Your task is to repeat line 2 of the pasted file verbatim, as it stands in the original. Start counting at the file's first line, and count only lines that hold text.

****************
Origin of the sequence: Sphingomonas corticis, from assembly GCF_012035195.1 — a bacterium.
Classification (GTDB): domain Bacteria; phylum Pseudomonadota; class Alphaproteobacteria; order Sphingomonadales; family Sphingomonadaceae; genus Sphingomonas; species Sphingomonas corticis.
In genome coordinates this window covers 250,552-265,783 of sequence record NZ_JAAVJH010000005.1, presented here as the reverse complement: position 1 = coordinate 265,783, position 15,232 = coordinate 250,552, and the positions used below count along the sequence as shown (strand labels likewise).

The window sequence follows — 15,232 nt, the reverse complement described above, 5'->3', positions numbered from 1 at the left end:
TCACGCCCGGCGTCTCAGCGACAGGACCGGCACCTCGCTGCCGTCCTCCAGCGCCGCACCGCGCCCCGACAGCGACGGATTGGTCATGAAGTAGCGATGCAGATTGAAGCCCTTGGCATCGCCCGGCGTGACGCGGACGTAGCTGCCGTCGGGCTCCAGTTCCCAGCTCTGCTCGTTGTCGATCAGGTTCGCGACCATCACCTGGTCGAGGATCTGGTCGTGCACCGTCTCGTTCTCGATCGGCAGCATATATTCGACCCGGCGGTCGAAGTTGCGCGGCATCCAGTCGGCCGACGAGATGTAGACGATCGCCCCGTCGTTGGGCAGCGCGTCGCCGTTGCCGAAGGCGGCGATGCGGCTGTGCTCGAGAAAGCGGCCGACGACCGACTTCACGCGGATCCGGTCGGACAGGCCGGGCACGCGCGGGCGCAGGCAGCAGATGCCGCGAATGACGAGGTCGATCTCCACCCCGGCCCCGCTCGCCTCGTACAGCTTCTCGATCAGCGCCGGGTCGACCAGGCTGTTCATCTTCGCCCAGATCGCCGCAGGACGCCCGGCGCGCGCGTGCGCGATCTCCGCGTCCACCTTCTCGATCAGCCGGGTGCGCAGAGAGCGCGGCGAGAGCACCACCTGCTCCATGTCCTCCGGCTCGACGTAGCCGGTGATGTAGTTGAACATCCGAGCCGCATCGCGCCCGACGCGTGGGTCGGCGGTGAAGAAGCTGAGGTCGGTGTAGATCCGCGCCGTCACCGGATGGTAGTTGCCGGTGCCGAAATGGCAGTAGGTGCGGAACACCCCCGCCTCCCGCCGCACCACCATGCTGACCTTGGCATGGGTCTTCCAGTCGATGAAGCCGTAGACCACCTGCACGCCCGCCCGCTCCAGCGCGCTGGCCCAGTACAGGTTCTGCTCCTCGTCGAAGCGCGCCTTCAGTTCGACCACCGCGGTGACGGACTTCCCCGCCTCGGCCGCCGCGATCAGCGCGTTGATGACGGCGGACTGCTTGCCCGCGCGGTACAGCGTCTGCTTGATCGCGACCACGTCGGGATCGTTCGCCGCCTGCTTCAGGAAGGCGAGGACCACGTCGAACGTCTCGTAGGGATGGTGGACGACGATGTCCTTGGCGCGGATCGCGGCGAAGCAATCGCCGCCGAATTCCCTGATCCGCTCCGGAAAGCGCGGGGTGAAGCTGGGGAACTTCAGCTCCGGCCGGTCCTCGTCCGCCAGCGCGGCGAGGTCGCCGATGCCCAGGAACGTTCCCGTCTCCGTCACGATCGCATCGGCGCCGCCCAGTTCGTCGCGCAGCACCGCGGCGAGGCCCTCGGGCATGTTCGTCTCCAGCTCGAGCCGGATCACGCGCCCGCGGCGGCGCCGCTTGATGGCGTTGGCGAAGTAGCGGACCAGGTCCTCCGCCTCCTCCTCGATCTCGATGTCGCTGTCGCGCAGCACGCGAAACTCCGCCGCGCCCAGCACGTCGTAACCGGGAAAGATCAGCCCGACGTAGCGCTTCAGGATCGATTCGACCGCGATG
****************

Classification (GTDB): domain Bacteria; phylum Pseudomonadota; class Alphaproteobacteria; order Sphingomonadales; family Sphingomonadaceae; genus Sphingomonas; species Sphingomonas corticis.